Flower Values

What you’ll need: The chart provided below, printed out, or paper and pencil, a calculator, a website, book, or another source of spring flower names

What to do: Choose 5-10 of your favorite spring flowers (common or scientific names) and figure out the number value for each word.

If you need a little help with Spring flower names, Names of Flowers can help you out, but feel free to look for names on your own via other websites, books, and any other resources you want to use. If you did the Wildflower Project, many of those flower names can be used.

Begin by writing down your flower choices. If you use lined paper, rather than the chart provided below, you will need 3 line: One for letters, one for their number value, and one to leave blank so letters and numbers do not get mixed up together.

Next, either print out the chart provided, or make your own letter to number values.

Often times, A=1, B=2, C=3 is used, but you can use A=26, B=25, C=24, or you can use any values you want.

Write the name of the flower you want to figure out the value of, then write a number value under each letter. Write the total value on the value line.

When you are done, compare the name values.

Which one has the highest and lowest value?

Does the longest word have the highest value?

Does the shortest word have the lowest value?

Do any have the same value?


Copy and save the Flower Values graphic below and print it out if you want.

Something Fun To Do Index

Fun Pages Index

Word Hunt Puzzle #1

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Wildflower Research Project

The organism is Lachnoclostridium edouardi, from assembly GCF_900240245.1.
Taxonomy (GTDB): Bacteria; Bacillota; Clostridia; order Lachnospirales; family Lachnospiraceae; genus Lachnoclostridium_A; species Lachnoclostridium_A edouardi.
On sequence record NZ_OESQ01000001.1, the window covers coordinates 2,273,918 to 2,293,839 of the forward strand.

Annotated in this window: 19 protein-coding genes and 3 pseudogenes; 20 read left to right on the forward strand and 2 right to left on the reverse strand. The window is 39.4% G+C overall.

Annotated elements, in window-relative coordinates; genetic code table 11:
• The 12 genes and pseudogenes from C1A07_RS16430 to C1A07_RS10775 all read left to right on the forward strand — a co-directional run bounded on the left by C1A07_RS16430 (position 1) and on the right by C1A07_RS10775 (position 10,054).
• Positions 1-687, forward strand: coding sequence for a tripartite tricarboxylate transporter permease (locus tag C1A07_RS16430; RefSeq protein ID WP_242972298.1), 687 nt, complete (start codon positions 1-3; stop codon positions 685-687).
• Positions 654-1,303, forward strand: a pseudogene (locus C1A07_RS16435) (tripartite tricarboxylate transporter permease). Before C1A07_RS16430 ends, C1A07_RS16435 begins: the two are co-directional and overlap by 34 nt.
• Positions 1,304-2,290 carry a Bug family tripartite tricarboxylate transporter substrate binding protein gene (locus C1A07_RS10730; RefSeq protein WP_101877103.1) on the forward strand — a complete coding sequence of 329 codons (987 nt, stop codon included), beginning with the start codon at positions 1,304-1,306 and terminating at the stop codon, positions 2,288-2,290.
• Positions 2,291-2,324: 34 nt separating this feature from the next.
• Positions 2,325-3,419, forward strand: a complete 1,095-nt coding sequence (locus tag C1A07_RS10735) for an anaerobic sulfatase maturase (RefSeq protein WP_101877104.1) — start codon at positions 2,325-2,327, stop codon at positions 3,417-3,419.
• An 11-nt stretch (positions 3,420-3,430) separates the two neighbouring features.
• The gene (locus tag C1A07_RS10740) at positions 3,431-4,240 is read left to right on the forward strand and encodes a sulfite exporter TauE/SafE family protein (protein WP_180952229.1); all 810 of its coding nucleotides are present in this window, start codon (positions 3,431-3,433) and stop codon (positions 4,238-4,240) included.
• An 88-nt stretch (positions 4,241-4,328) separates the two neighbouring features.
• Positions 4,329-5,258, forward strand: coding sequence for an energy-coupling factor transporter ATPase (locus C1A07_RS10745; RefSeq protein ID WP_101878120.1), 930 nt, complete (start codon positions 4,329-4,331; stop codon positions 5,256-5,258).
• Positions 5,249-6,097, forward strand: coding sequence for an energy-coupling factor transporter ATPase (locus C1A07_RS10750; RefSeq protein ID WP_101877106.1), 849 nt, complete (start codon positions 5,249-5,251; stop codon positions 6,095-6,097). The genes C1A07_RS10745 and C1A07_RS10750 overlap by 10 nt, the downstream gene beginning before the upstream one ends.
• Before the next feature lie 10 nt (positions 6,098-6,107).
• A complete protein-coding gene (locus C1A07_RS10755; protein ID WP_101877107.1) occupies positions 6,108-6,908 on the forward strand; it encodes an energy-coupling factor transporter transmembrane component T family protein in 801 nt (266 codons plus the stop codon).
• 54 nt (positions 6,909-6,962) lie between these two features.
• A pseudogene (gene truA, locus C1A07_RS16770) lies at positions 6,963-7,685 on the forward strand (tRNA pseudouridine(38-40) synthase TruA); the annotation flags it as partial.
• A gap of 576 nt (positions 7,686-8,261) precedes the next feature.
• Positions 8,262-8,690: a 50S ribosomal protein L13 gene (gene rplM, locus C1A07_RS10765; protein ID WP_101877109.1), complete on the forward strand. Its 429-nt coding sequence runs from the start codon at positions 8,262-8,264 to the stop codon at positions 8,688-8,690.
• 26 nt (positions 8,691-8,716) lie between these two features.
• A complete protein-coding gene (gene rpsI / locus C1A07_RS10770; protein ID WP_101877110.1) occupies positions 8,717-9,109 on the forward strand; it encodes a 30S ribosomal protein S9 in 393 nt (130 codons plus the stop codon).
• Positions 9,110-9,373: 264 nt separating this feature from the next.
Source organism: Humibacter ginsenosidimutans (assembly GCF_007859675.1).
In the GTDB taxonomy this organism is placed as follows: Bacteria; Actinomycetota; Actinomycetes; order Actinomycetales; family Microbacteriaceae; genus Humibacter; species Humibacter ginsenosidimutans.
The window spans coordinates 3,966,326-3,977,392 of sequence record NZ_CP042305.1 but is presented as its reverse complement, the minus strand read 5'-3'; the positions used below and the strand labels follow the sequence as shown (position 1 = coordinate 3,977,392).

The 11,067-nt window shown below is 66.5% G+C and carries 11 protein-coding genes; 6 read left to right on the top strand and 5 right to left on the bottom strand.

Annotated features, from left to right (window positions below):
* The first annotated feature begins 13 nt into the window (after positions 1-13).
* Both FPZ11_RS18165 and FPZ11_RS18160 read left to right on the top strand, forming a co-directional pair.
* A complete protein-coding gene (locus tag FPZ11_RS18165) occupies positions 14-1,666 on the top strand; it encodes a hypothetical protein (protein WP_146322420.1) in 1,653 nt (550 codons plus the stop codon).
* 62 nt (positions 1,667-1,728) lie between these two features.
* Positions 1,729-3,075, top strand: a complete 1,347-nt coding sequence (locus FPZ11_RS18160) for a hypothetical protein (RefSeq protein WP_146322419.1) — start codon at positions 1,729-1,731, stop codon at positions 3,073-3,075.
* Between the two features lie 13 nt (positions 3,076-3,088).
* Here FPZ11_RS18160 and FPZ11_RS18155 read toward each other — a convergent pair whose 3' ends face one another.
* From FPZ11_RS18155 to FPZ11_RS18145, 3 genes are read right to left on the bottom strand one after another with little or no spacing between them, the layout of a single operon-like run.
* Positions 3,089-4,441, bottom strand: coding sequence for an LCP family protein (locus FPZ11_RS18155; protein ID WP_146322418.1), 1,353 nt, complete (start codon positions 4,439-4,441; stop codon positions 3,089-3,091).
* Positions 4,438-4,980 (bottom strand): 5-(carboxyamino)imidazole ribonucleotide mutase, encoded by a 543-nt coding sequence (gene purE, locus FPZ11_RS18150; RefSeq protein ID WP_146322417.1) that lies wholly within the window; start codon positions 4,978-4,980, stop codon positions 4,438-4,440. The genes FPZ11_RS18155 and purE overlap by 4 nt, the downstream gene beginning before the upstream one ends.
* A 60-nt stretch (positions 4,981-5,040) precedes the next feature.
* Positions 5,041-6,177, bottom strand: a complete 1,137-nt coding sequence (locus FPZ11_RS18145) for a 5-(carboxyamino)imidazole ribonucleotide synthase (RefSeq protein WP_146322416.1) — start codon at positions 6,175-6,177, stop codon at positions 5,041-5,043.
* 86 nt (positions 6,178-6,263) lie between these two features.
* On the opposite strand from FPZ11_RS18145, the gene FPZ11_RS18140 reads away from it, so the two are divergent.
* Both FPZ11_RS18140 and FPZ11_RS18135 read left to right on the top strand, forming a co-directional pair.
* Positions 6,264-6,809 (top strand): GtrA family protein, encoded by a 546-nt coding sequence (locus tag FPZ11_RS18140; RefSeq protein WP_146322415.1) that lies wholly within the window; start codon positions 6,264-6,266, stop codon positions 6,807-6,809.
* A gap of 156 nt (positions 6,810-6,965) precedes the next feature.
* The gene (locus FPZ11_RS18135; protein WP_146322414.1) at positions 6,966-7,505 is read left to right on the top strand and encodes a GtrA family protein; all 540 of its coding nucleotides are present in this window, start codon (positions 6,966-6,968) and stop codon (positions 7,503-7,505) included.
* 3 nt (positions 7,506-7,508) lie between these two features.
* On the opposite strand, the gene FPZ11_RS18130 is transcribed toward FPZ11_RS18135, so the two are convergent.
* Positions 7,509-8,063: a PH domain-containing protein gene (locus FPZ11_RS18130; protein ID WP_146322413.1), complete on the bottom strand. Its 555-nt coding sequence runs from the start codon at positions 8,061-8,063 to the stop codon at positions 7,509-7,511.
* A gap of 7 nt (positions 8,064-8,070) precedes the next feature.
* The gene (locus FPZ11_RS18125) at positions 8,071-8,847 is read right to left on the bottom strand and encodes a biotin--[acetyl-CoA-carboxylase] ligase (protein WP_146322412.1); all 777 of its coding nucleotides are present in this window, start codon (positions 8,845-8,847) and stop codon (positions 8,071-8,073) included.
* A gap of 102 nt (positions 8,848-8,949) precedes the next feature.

As the weather warms up, and nature starts to awaken from its slumber, the beauty of the season begins to burst free. Much of that beauty is reoccurring in the form of wildflowers that can be found on the roadside or in private and public gardens. If you enjoy the colors and smells of Spring, you may find these activity suggestions inspiring enough to grow something on your own.

#1 As wildflowers bloom on the roadside, in your yard, in public gardens, or in your neighborhood, take pictures, and then spend some time learning how to identifying them.

Need help identifying wildflowers?



#2 Collect different types of wildflowers when possible, make a flower press, or learn how to preserve them. Think of some ways you can use the flowers: Cards, pictures, scrapbook pages, writing/drawing journal, wildflower identification cards, nature journal, poems, display them in a vase, etc.

#3 Grow your own wildflowers in an selected area, as a garden, or in a planter. By growing your own, you can keep track of what you have planted. Collect seeds at the end of their growing cycle and save them for the next growing season. Label them clearly so you know what you are growing.